Bottles helped convince customers they were getting more than just an overpriced version of regular old domestic beer. “Now, there’s a generation that grew up with the craft beer,” Doyle says. “Great beer is made in America at small, local breweries. Now we accept that — so let’s go for utility.”
The advantages of cans are not limited to consumers. They are less expensive to ship and easier for retailers to stock.
Brewers have long understood the practicality of canning, especially since the development of polymer linings that prevent any hints of metallic taste. But other factors have held small companies back: cans’ (swiftly receding) image problem, and the often-prohibitive initial expense of acquiring canning equipment.
In October 2012, Bill Heaton and his wife, Christine, founded Big Elm Brewing in Sheffield. They only distribute to surrounding towns (you cannot find their beer in Boston). Recently they hired their first employee. “Cans are the best package. In the next five to 10 years, we will see more canned than bottled beer,” Heaton says. “We bought a canning line from Wild Goose Engineering, which is the only company in the US that produces small canning lines that are affordable for small breweries.”
Wild Goose has sold 83 such canning lines since the small Colorado company began producing them three years ago. “I think it would be shortsighted if I were not to acknowledge that craft brewers might have done a little damage in some of their initial marketing practices,” says Roger Walz, a “beer ambassador” at Wild Goose, in reference to the widespread use of bottles in the industry. “One of the most fantastic things about craft breweries,” he adds, “is that instead of refusing to change, there is an overall ability to change easily. The camaraderie and the feeling of community has helped.”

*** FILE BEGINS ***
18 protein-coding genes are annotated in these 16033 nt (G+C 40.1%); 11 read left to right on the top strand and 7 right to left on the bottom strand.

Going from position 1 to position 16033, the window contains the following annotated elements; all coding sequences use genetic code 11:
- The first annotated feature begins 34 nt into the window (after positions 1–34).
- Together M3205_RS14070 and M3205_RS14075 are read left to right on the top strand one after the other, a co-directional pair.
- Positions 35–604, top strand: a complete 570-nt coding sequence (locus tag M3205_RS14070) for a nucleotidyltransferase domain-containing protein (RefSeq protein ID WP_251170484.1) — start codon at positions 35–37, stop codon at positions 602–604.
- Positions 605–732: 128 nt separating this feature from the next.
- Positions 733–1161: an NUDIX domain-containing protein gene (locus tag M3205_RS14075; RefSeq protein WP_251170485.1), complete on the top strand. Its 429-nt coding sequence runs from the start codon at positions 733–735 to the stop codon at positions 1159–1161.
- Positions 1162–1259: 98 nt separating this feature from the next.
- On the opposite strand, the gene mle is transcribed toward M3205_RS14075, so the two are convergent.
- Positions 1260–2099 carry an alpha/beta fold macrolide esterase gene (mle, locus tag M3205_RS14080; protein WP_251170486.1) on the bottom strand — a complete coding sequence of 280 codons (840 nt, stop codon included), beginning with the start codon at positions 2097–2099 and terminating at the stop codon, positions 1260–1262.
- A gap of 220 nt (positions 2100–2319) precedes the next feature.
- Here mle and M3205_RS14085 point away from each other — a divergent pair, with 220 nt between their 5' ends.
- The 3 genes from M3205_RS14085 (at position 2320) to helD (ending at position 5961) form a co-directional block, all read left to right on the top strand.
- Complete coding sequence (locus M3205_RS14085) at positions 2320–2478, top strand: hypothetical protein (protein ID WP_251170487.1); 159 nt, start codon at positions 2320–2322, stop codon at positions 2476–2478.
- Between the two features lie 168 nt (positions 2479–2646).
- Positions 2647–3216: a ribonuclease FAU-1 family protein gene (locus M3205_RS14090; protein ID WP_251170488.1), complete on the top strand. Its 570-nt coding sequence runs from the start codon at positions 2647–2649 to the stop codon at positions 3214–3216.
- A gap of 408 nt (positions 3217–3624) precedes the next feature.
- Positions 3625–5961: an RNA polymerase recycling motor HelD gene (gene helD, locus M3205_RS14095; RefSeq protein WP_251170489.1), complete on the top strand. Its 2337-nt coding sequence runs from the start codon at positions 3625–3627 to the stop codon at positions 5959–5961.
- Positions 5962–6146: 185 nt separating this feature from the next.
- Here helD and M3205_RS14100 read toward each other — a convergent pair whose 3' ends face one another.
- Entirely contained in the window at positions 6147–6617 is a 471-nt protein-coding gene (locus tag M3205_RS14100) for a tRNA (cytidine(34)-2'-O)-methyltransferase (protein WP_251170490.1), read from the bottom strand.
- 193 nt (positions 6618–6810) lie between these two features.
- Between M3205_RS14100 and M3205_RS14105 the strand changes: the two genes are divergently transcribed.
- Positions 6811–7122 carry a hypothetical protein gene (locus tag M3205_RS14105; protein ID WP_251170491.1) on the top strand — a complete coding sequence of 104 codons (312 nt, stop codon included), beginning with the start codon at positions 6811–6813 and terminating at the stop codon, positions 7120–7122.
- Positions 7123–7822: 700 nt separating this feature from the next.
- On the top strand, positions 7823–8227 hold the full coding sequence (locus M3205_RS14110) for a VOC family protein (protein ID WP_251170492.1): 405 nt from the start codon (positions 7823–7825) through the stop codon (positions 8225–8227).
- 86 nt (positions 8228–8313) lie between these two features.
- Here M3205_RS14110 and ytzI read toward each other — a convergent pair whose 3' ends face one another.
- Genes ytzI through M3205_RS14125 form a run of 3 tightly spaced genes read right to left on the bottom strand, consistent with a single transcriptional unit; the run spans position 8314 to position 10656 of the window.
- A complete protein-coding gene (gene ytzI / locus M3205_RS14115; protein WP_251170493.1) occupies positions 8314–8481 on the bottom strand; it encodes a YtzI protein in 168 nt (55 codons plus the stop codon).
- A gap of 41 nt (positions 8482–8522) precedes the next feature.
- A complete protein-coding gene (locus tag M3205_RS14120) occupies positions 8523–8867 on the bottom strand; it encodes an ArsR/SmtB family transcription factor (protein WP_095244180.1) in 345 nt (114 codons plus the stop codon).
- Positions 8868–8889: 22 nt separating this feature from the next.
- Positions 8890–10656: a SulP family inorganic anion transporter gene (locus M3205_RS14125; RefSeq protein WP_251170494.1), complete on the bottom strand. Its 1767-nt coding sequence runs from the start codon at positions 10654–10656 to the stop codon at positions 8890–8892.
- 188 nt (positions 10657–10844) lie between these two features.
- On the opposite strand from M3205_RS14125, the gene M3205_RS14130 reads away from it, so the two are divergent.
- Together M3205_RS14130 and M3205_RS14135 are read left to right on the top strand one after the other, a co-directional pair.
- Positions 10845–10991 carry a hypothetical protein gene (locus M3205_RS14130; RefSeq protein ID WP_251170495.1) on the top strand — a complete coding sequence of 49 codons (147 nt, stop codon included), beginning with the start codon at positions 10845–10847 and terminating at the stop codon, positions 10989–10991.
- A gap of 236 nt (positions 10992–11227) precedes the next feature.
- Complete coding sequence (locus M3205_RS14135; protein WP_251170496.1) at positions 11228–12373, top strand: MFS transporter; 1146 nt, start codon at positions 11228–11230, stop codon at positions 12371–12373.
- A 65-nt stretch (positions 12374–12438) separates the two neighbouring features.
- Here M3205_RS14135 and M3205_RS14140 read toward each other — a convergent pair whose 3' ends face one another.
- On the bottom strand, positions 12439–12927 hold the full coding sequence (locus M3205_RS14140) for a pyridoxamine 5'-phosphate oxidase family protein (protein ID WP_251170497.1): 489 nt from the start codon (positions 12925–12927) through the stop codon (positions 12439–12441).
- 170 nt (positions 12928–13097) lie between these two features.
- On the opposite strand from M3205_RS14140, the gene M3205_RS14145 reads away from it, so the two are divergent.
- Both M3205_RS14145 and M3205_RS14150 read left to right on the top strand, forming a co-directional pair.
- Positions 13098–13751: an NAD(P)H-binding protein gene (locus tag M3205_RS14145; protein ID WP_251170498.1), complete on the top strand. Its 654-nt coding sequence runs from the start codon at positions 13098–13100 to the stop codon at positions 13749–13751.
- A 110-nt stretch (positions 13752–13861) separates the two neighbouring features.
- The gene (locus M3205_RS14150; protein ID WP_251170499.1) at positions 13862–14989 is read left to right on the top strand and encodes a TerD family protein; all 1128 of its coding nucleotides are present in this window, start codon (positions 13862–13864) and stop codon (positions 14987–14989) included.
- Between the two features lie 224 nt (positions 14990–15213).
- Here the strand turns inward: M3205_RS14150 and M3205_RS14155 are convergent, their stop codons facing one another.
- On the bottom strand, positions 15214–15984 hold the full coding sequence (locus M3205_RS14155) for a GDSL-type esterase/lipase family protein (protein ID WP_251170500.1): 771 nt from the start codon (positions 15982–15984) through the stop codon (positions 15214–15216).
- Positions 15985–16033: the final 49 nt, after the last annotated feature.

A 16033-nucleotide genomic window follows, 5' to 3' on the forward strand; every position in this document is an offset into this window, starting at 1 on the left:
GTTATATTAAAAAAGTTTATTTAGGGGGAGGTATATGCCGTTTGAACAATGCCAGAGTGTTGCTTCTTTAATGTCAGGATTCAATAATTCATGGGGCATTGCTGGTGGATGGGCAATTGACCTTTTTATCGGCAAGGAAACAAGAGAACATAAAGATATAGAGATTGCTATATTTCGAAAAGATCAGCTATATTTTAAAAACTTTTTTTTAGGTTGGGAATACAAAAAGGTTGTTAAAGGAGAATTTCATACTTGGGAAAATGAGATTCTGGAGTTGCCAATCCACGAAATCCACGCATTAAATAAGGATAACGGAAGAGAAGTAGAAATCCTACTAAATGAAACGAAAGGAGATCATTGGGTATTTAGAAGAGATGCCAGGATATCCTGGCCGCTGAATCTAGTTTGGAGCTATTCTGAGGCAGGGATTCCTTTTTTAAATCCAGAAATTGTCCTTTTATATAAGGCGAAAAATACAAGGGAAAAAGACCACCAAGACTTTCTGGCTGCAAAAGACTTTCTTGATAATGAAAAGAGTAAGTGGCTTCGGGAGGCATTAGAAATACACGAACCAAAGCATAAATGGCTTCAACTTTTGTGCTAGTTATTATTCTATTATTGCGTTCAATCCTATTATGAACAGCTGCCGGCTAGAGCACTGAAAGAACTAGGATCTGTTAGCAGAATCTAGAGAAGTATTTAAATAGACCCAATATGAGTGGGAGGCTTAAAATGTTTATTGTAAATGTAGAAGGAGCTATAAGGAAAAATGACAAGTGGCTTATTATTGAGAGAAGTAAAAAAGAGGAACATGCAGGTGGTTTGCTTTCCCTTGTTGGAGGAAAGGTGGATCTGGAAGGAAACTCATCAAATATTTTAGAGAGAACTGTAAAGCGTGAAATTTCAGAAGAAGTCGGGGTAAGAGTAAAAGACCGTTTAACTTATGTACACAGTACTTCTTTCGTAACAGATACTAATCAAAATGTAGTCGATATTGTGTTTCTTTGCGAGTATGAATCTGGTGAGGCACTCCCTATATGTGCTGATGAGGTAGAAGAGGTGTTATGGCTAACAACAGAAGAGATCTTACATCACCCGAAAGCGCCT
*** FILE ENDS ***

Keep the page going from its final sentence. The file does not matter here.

On Beeradvocate.com, the leading online hangout for passionate beer geeks, “Heady Topper” Double I.P.A. from Alchemist Brewery in Waterbury, Vt., is the current highest-ranked user favorite. Jennifer Kimmich, who cofounded the brewery in 2011, says cans were always her preference. “It’s about making it accessible — getting away from the ‘winification’ of beer,” she says. “If you’re outside, it’s great because no sunlight ever gets in and interacts with the hops.” Heady Topper, which is only available in Vermont, has a ring of text around the top of each can commanding: “Drink from the can!”
Last spring, Wachusett Brewing Co. in Westminster bought a high-end canning line from Coca-Cola. The brewery now has the ability to produce 800 cans a minute, although it is not yet operating anywhere near that capacity.
“We still have a long way to go,” says T.J. Morse, a marketing and account manager at Wachusett. “In trying to separate ourselves from the Buds and the Millers and the Coors, in saying ‘This is a better beer and it’s in a better package,’ we put a doubled-edged sword to ourselves 20 or 25 years ago, when we were trying to convince people to try something different. Now we have to convince them things have changed — that cans are best.”